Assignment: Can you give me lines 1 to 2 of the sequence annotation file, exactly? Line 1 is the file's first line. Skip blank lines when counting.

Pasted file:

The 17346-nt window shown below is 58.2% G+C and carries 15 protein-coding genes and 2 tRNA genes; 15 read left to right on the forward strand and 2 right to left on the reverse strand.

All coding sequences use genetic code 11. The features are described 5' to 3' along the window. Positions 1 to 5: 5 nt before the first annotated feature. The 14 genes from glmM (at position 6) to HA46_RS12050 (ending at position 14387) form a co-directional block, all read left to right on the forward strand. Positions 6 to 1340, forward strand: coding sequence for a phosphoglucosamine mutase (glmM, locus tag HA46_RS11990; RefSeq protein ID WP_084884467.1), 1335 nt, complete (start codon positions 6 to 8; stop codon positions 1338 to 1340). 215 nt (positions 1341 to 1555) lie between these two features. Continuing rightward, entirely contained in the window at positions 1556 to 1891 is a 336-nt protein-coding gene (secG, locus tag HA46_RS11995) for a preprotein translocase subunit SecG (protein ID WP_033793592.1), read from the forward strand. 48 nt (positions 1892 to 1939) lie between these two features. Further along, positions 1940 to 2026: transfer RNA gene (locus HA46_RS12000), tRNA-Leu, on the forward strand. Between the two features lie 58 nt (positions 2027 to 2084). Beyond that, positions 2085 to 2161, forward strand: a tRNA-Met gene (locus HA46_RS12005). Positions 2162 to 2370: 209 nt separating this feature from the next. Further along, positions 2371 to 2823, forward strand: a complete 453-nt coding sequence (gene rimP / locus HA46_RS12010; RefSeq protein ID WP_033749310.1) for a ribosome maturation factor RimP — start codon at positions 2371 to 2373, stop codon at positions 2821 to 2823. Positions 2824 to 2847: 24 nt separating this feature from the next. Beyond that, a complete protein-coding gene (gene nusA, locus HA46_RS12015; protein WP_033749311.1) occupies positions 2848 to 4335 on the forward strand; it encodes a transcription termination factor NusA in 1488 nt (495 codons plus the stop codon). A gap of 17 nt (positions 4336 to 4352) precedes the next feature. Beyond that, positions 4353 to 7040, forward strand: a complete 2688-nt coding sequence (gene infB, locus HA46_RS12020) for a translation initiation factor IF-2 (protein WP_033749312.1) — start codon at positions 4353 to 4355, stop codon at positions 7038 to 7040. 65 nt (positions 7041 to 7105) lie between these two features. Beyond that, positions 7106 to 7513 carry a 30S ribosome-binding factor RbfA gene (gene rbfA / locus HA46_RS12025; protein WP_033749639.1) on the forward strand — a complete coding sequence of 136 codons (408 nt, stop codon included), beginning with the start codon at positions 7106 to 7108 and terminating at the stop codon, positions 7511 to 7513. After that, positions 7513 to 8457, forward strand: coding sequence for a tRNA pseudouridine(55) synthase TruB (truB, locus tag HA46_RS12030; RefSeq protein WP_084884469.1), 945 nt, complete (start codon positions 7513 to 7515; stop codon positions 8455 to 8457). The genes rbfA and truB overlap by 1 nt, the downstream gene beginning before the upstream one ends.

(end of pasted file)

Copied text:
The 17346-nt window shown below is 58.2% G+C and carries 15 protein-coding genes and 2 tRNA genes; 15 read left to right on the forward strand and 2 right to left on the reverse strand.

All coding sequences use genetic code 11. The features are described 5' to 3' along the window. Positions 1 to 5: 5 nt before the first annotated feature. The 14 genes from glmM (at position 6) to HA46_RS12050 (ending at position 14387) form a co-directional block, all read left to right on the forward strand. Positions 6 to 1340, forward strand: coding sequence for a phosphoglucosamine mutase (glmM, locus tag HA46_RS11990; RefSeq protein ID WP_084884467.1), 1335 nt, complete (start codon positions 6 to 8; stop codon positions 1338 to 1340). 215 nt (positions 1341 to 1555) lie between these two features. Continuing rightward, entirely contained in the window at positions 1556 to 1891 is a 336-nt protein-coding gene (secG, locus tag HA46_RS11995) for a preprotein translocase subunit SecG (protein ID WP_033793592.1), read from the forward strand. 48 nt (positions 1892 to 1939) lie between these two features. Further along, positions 1940 to 2026: transfer RNA gene (locus HA46_RS12000), tRNA-Leu, on the forward strand. Between the two features lie 58 nt (positions 2027 to 2084). Beyond that, positions 2085 to 2161, forward strand: a tRNA-Met gene (locus HA46_RS12005). Positions 2162 to 2370: 209 nt separating this feature from the next. Further along, positions 2371 to 2823, forward strand: a complete 453-nt coding sequence (gene rimP / locus HA46_RS12010; RefSeq protein ID WP_033749310.1) for a ribosome maturation factor RimP — start codon at positions 2371 to 2373, stop codon at positions 2821 to 2823. Positions 2824 to 2847: 24 nt separating this feature from the next. Beyond that, a complete protein-coding gene (gene nusA, locus HA46_RS12015; protein WP_033749311.1) occupies positions 2848 to 4335 on the forward strand; it encodes a transcription termination factor NusA in 1488 nt (495 codons plus the stop codon). A gap of 17 nt (positions 4336 to 4352) precedes the next feature. Beyond that, positions 4353 to 7040, forward strand: a complete 2688-nt coding sequence (gene infB, locus HA46_RS12020) for a translation initiation factor IF-2 (protein WP_033749312.1) — start codon at positions 4353 to 4355, stop codon at positions 7038 to 7040. 65 nt (positions 7041 to 7105) lie between these two features. Beyond that, positions 7106 to 7513 carry a 30S ribosome-binding factor RbfA gene (gene rbfA / locus HA46_RS12025; protein WP_033749639.1) on the forward strand — a complete coding sequence of 136 codons (408 nt, stop codon included), beginning with the start codon at positions 7106 to 7108 and terminating at the stop codon, positions 7511 to 7513. After that, positions 7513 to 8457, forward strand: coding sequence for a tRNA pseudouridine(55) synthase TruB (truB, locus tag HA46_RS12030; RefSeq protein WP_084884469.1), 945 nt, complete (start codon positions 7513 to 7515; stop codon positions 8455 to 8457). The genes rbfA and truB overlap by 1 nt, the downstream gene beginning before the upstream one ends.